Seventy years ago, on D-Day, June 6th. 1944, 156,000 British, Canadian and American soldiers came ashore on the beaches in Normandy. In the days that followed, more than 2 million men and 500,000 armored vehicles would cross the English Channel. Code-named “Operation Overlord,” it was the greatest amphibious invasion in the history of warfare. It was a force that would eventually drive the Germans out of occupied Western Europe and bring about the conquest of Nazi Germany and the end of Hitler’s Third Reich.

This weekend on July 20th., we will observe another anniversary.  An anniversary,  that over the years, has divided authors, journalists and historians. For it was on this day, seventy years ago, an attempt was made to assassinate Hitler.

Since the rise of the Nazi party and the appointment of Hitler as Chancellor of Nazi Germany, more than a dozen attempts were made on the life of Hitler. Yet, this one remains the most daring, most promising and yet the most bewildering.

Most confusing, because of the involvement of high ranking Nazi officers, chief among them being Colonel Claus von Stauffenberg who many consider a hero while others like Field Marshall Erwin Rommel was of the opinion that Stauffenberg bungled everything where a single front line soldier would have finished Hitler off.

Stauffenberg was born into one of the oldest, wealthiest and most distinguished aristocratic Catholic family in Southern Germany. He was well educated and inclined to literature but chose instead a military career. Although he was a conservative German patriot, he was initially not in complete opposition to the ideals of Nazism, especially in the area of nationalism.

He served Hitler faithfully and brilliantly in leading combat positions in all of his Fuhrer’s military campaigns – from the Sudetenland, to Poland, to France, to Russia and to North Africa. For his valor, he was awarded the Iron Cross First Class.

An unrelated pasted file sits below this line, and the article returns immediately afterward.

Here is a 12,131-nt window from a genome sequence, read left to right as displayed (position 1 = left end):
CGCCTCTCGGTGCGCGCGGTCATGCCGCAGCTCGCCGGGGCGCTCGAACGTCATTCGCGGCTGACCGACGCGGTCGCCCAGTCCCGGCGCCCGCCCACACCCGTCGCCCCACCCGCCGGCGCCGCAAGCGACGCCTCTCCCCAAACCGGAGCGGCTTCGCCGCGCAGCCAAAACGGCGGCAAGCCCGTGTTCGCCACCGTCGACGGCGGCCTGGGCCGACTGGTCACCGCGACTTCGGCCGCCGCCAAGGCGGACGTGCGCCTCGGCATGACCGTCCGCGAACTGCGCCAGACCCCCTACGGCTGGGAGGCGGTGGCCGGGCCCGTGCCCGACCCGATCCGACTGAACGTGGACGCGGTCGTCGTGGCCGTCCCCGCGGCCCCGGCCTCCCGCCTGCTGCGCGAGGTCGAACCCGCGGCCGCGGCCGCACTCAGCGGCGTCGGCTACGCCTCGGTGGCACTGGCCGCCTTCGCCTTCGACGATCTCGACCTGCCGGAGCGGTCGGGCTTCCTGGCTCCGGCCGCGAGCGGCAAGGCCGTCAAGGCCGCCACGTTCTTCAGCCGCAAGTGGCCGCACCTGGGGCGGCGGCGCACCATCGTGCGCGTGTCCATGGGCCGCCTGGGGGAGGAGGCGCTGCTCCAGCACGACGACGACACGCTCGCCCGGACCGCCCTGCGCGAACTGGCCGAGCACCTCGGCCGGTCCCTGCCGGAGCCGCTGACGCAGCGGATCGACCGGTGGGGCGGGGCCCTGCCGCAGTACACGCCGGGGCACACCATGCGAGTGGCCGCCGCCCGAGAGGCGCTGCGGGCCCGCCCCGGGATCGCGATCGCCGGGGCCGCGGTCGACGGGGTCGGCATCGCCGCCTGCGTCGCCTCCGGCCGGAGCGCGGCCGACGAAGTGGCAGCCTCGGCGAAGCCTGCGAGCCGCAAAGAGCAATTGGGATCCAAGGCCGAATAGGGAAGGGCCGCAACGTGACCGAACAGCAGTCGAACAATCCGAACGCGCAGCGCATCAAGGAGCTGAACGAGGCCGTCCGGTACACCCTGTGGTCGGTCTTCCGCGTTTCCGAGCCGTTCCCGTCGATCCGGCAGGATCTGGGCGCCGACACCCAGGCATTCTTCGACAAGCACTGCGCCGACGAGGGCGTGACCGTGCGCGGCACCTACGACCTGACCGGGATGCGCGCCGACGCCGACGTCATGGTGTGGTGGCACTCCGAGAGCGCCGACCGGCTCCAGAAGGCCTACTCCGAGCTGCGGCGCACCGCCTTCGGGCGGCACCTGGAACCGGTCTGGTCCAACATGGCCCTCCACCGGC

In 1939, he led an armored division against Poland – a country that responded to the invasion with the cavalry! Initially, he tolerated the occupation and the use of Poles as slave laborers. In a letter, he wrote the following to his wife, Nina: “The population here is unbelievable; a great many Jews and a lot of mixed race. A people who are only comfortable under the lash. The thousands of prisoners will serve our agriculture well.” He still held the deeply rooted belief, common in Germany aristocracy, that the eastern territories, populated predominately by Poles, should be colonized as the Teutonic Knights had done in the Middle Ages.

The German invasion of the Soviet Union, launched in 1941 and the accompanying mass murder of Jews and the starvation and atrocities committed against Soviet prisoners of war, appalled Stauffenberg and convinced him to sympathize with resistance groups within the Wehrmacht. But it was now 1942 and Hitler was at the height of his power. Neither Stauffenberg or his fellow officers did anything significant about this. Instead he forged ahead with his military ambitions.

In 1943, he was promoted to Lieutenant-Colonel and sent to North Africa to join the 10th. Panzer Division as its First Officer. It was here that he eventually found his God – not in a burning bush in the desert, but in his burning vehicle that was strafed by allied planes. He lost his left eye, his right hand and two fingers of his left hand. For his injuries, he was awarded the Wounded Badge in gold and for his courage, the German Cross in gold. After his recovery, he was selected as Chief of Staff of the Replacement Army that put him in close proximity to Hitler who always considered him to be his favorite commanding officer.

It was now July,1944. The Italians had not only surrendered, but had switched sides. The Russians, branded by Rommel as inhuman foes, were slaughtering the Nazis on the Eastern front and perilously close to Berlin. D-Day had already taken place and the outcome of the war was a foregone conclusion.  Even though, Stauffenberg was a dedicated Nazi military officer in Hitler’s killing (war) machine, it miraculously dawned on him that he was after all not a true Nazi and for some time after his injuries, he had been plotting with other high ranking Nazi officers to get rid of Hitler.

The plot to assassinate Hitler on July 20th, 1944 failed and the rest is history. Enraged at the attempt on his life, Hitler ordered that the very name “Stauffenberg”  be erased from memory.

Today, we are faced with the agonizing and daunting task to determine whether Stauffenberg to be a hero or a coward and procrastinator for having waited until the tide of war to change. Would Stauffenberg and Rommel who planted millions of mines along the coast of Calais, have proceeded with the assassination attempt if the allies had been pushed back into the sea on D-Day?

In all fairness and as a footnote, it must be mentioned that Rommel’s son, Manfred, served with honor in the German government. Stauffenberg’s son, Berthold, became a Major-General in the West German Bundeswehr and spent most of his years in the Cold War ear, preparing for another war with the Soviet Union that never came.